Treatment Outcomes and Health Care Resource Utilization in Patients With Newly Diagnosed Multiple Myeloma Receiving Lenalidomide-only Maintenance, Any Maintenance, or No Maintenance: Results from the Connect MM Registry

Robert M. Rifkin, Sundar Jagannath, Brian G.M. Durie, Mohit Narang, Howard R. Terebelo, Cristina J. Gasparetto, Kathleen Toomey, James W. Hardin, Lynne Wagner, Kejal Parikh, Safiya Abouzaid, Shankar Srinivasan, Amani Kitali, Faiza Zafar, Rafat Abonour

Research output: Contribution to journalReview article

5 Scopus citations

Abstract

Purpose: Maintenance therapy after autologous stem cell transplantation (ASCT) improves clinical outcomes in multiple myeloma (MM), but the effect of continued treatment with lenalidomide-only maintenance, or any maintenance, on health care resource utilization (HCRU) is largely unknown. Methods: Here we present an analysis of HCRU and clinical outcomes in a cohort of patients from the Connect MM registry, the largest, ongoing, observational, prospective US registry of patients with symptomatic newly diagnosed MM. In this study, patients with newly diagnosed MM who completed induction and single ASCT without subsequent consolidation received lenalidomide-only maintenance (n = 180), any maintenance (n = 256), or no maintenance (n = 165). HCRU (hospitalization, surgery/procedures, and concurrent medications [growth factors, bisphosphonates, or neuropathic pain medication]) was assessed starting from 100 days post-ASCT for up to 2 years. Findings: Although the rates of hospitalization per 100 person-years were similar across groups at the end of years 1 and 2, the median duration of hospitalization was numerically longer with no maintenance. The rates of use of growth factors, bisphosphonates, and neuropathic pain medication were generally similar in all 3 groups. The receipt of any maintenance was associated with significantly reduced use of neuropathic pain medications during year 1. Of note, lenalidomide-only maintenance was associated with significantly longer progression-free survival (54.5 vs 30.4 months; hazard ratio [HR] = 0.58; 95% CI, 0.43–0.79; P = 0.0005) and overall survival (OS) (median OS not reached in either group; HR = 0.45; 95% CI, 0.28–0.73; P = 0.001) compared with no maintenance. Likewise, the group treated with any maintenance had significantly longer median progression-free survival (44.7 vs 30.4 months; HR = 0.62; 95% CI, 0.47–0.82; P = 0.0008) and OS (median OS not reached in either group; HR = 0.50; 95% CI, 0.33–0.76; P = 0.001) than did the group that did not receive maintenance. Implications: These findings suggest that in this largely community-based study population, post-ASCT maintenance therapy, including lenalidomide-only maintenance, improves clinical outcomes without negatively affecting HCRU. ClinicalTrials.gov identifier: NCT01081028.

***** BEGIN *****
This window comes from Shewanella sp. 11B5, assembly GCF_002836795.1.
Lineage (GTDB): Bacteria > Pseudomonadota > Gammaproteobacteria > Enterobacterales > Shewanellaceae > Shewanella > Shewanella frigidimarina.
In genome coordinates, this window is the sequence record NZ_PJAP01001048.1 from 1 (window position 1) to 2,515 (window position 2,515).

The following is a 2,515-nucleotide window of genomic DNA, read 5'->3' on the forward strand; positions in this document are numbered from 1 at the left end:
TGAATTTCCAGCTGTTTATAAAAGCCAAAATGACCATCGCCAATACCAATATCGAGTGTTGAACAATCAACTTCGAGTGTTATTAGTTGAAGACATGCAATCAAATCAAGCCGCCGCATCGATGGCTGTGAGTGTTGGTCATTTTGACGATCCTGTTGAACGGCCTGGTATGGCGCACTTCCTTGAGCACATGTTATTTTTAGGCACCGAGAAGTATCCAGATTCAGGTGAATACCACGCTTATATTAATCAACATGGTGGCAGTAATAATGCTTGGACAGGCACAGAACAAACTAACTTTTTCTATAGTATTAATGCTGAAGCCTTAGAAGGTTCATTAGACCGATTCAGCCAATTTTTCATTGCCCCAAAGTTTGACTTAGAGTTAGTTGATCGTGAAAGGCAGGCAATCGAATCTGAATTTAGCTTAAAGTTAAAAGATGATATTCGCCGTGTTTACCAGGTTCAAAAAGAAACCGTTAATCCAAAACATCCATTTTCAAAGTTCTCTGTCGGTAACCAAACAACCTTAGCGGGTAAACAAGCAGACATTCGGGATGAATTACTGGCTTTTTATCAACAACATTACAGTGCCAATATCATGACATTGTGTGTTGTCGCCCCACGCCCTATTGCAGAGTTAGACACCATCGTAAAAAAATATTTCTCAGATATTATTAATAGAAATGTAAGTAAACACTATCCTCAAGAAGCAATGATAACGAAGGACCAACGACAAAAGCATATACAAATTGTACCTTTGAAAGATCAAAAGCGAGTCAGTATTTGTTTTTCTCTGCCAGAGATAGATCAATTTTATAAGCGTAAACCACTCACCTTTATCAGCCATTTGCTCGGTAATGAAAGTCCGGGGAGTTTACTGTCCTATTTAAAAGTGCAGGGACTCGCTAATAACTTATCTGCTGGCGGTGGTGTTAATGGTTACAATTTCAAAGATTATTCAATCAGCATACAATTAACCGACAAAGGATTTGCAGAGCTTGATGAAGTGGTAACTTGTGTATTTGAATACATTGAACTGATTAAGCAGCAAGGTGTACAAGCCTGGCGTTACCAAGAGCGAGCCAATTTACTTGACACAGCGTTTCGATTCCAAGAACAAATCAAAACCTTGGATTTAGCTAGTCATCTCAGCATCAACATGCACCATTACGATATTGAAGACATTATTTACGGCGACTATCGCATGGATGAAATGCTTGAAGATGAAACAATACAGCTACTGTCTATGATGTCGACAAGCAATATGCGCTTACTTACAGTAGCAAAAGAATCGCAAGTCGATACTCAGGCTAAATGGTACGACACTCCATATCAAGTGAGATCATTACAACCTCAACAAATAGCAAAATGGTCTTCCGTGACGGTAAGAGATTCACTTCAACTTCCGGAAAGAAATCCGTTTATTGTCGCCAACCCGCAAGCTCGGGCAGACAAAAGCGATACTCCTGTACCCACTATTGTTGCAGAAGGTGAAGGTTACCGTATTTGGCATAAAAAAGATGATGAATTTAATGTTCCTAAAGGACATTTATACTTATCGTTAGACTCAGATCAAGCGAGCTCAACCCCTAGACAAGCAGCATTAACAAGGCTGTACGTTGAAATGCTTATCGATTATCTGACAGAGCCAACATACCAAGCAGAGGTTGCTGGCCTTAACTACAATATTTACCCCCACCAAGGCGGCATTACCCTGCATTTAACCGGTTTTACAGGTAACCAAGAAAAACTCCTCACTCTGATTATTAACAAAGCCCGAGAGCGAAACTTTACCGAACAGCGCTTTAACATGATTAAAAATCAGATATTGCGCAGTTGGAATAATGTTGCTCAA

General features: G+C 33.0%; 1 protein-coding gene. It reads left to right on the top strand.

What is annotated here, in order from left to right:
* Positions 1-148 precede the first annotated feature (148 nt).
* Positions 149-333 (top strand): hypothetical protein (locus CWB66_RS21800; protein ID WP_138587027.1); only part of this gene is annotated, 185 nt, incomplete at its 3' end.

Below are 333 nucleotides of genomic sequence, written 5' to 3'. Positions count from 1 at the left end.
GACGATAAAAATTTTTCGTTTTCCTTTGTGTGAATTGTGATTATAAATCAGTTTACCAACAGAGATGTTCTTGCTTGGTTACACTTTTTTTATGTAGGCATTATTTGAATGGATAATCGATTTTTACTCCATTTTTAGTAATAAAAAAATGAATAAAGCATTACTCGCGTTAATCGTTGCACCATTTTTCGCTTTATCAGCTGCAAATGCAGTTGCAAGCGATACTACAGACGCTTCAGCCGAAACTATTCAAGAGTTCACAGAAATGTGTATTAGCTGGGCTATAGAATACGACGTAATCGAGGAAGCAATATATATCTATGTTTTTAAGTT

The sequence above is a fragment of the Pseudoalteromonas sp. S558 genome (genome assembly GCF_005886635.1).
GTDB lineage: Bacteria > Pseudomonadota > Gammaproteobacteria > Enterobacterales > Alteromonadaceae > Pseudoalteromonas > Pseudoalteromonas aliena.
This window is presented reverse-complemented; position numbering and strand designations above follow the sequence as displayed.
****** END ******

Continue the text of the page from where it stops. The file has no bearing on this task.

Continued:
Original languageEnglish (US)
Pages (from-to)1193-1202.e1
JournalClinical Therapeutics
Volume40
Issue number7
DOIs
StatePublished - Jul 2018

Keywords

  • health care
  • maintenance therapy
  • newly diagnosed multiple myeloma

ASJC Scopus subject areas

  • Pharmacology
  • Pharmacology (medical)

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    Rifkin, R. M., Jagannath, S., Durie, B. G. M., Narang, M., Terebelo, H. R., Gasparetto, C. J., Toomey, K., Hardin, J. W., Wagner, L., Parikh, K., Abouzaid, S., Srinivasan, S., Kitali, A., Zafar, F., & Abonour, R. (2018). Treatment Outcomes and Health Care Resource Utilization in Patients With Newly Diagnosed Multiple Myeloma Receiving Lenalidomide-only Maintenance, Any Maintenance, or No Maintenance: Results from the Connect MM Registry. Clinical Therapeutics, 40(7), 1193-1202.e1. https://doi.org/10.1016/j.clinthera.2018.05.017